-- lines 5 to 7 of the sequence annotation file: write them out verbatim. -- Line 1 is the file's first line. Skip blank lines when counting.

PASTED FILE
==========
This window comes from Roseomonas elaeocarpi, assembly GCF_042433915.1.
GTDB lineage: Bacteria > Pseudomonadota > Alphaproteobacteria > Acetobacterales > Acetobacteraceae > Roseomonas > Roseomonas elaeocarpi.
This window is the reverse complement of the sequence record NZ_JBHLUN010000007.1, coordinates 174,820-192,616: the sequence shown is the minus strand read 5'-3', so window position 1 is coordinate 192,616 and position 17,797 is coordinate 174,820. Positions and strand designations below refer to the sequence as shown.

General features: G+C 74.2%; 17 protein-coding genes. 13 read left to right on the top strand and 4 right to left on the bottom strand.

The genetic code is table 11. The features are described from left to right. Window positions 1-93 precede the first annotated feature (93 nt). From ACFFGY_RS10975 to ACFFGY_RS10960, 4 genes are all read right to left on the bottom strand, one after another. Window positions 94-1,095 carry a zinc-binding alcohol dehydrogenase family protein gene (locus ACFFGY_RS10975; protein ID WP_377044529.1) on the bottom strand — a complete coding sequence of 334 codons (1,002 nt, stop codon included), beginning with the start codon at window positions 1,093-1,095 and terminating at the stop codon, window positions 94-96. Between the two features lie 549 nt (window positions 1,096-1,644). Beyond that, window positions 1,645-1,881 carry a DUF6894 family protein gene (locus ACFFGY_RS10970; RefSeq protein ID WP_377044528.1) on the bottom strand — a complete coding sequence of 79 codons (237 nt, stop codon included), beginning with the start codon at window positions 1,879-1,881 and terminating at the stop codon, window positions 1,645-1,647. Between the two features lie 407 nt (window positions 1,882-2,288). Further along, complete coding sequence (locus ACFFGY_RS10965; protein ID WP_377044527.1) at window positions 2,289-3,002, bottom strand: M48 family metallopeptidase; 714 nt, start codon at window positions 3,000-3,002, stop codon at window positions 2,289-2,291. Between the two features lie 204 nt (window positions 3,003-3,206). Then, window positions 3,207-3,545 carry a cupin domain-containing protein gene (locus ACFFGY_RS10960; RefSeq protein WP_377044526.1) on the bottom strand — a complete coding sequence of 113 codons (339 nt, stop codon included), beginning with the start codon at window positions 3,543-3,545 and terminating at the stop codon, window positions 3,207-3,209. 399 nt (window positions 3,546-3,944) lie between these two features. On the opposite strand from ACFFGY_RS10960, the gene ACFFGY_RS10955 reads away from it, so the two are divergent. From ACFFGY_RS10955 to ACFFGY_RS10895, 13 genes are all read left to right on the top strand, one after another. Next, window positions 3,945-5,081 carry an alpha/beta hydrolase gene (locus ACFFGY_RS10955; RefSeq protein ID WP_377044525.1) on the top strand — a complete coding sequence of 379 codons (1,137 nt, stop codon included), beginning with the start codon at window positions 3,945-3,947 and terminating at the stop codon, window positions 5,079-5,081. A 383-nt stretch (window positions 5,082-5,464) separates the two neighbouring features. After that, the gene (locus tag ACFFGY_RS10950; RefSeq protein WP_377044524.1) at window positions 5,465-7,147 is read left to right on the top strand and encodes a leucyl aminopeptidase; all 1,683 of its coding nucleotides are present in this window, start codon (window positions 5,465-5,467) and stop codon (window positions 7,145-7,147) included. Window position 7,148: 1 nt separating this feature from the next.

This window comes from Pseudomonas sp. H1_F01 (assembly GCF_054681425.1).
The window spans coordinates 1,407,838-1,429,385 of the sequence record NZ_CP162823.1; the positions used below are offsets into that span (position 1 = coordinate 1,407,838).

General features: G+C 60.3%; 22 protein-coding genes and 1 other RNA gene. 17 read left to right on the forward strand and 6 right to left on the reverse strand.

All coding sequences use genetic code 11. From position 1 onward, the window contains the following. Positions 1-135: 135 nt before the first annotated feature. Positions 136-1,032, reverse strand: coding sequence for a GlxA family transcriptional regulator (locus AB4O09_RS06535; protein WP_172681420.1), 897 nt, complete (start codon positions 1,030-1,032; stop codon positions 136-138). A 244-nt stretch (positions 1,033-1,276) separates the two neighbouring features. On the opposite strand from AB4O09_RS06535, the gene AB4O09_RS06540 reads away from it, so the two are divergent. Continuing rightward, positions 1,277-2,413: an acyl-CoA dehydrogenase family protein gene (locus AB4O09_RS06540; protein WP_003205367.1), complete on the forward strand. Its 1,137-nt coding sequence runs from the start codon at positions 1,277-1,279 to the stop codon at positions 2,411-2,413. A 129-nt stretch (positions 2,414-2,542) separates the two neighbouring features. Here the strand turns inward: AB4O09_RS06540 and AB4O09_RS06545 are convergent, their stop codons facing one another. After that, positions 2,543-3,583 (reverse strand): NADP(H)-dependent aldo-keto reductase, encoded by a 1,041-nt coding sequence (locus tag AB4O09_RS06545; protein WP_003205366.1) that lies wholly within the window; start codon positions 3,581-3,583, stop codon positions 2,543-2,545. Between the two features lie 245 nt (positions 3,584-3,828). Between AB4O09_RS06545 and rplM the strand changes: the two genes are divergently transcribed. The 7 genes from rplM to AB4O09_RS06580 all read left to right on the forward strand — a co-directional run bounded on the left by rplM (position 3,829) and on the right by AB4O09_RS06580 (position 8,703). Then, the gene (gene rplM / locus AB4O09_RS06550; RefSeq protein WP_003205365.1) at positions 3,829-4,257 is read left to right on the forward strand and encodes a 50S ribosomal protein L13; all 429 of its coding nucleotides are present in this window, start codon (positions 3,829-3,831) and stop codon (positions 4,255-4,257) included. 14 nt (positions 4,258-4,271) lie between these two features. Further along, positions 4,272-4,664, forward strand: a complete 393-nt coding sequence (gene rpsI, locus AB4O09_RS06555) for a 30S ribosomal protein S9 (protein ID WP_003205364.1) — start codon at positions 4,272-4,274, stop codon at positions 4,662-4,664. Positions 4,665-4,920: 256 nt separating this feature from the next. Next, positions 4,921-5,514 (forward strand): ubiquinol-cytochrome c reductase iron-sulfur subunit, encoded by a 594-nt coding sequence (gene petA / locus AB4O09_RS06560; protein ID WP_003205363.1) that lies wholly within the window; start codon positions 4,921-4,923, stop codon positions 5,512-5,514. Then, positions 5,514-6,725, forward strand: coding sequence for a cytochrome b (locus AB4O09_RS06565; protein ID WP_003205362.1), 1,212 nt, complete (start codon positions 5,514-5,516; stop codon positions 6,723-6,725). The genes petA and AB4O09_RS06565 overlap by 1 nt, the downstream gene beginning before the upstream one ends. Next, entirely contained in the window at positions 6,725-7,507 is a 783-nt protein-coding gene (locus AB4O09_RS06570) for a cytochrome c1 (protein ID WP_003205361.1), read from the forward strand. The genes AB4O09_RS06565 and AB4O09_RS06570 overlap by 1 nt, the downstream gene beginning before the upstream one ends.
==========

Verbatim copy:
The genetic code is table 11. The features are described from left to right. Window positions 1-93 precede the first annotated feature (93 nt). From ACFFGY_RS10975 to ACFFGY_RS10960, 4 genes are all read right to left on the bottom strand, one after another. Window positions 94-1,095 carry a zinc-binding alcohol dehydrogenase family protein gene (locus ACFFGY_RS10975; protein ID WP_377044529.1) on the bottom strand — a complete coding sequence of 334 codons (1,002 nt, stop codon included), beginning with the start codon at window positions 1,093-1,095 and terminating at the stop codon, window positions 94-96. Between the two features lie 549 nt (window positions 1,096-1,644). Beyond that, window positions 1,645-1,881 carry a DUF6894 family protein gene (locus ACFFGY_RS10970; RefSeq protein ID WP_377044528.1) on the bottom strand — a complete coding sequence of 79 codons (237 nt, stop codon included), beginning with the start codon at window positions 1,879-1,881 and terminating at the stop codon, window positions 1,645-1,647. Between the two features lie 407 nt (window positions 1,882-2,288). Further along, complete coding sequence (locus ACFFGY_RS10965; protein ID WP_377044527.1) at window positions 2,289-3,002, bottom strand: M48 family metallopeptidase; 714 nt, start codon at window positions 3,000-3,002, stop codon at window positions 2,289-2,291. Between the two features lie 204 nt (window positions 3,003-3,206). Then, window positions 3,207-3,545 carry a cupin domain-containing protein gene (locus ACFFGY_RS10960; RefSeq protein WP_377044526.1) on the bottom strand — a complete coding sequence of 113 codons (339 nt, stop codon included), beginning with the start codon at window positions 3,543-3,545 and terminating at the stop codon, window positions 3,207-3,209. 399 nt (window positions 3,546-3,944) lie between these two features. On the opposite strand from ACFFGY_RS10960, the gene ACFFGY_RS10955 reads away from it, so the two are divergent. From ACFFGY_RS10955 to ACFFGY_RS10895, 13 genes are all read left to right on the top strand, one after another. Next, window positions 3,945-5,081 carry an alpha/beta hydrolase gene (locus ACFFGY_RS10955; RefSeq protein ID WP_377044525.1) on the top strand — a complete coding sequence of 379 codons (1,137 nt, stop codon included), beginning with the start codon at window positions 3,945-3,947 and terminating at the stop codon, window positions 5,079-5,081. A 383-nt stretch (window positions 5,082-5,464) separates the two neighbouring features. After that, the gene (locus tag ACFFGY_RS10950; RefSeq protein WP_377044524.1) at window positions 5,465-7,147 is read left to right on the top strand and encodes a leucyl aminopeptidase; all 1,683 of its coding nucleotides are present in this window, start codon (window positions 5,465-5,467) and stop codon (window positions 7,145-7,147) included. Window position 7,148: 1 nt separating this feature from the next.

This window comes from Pseudomonas sp. H1_F01 (assembly GCF_054681425.1).
The window spans coordinates 1,407,838-1,429,385 of the sequence record NZ_CP162823.1; the positions used below are offsets into that span (position 1 = coordinate 1,407,838).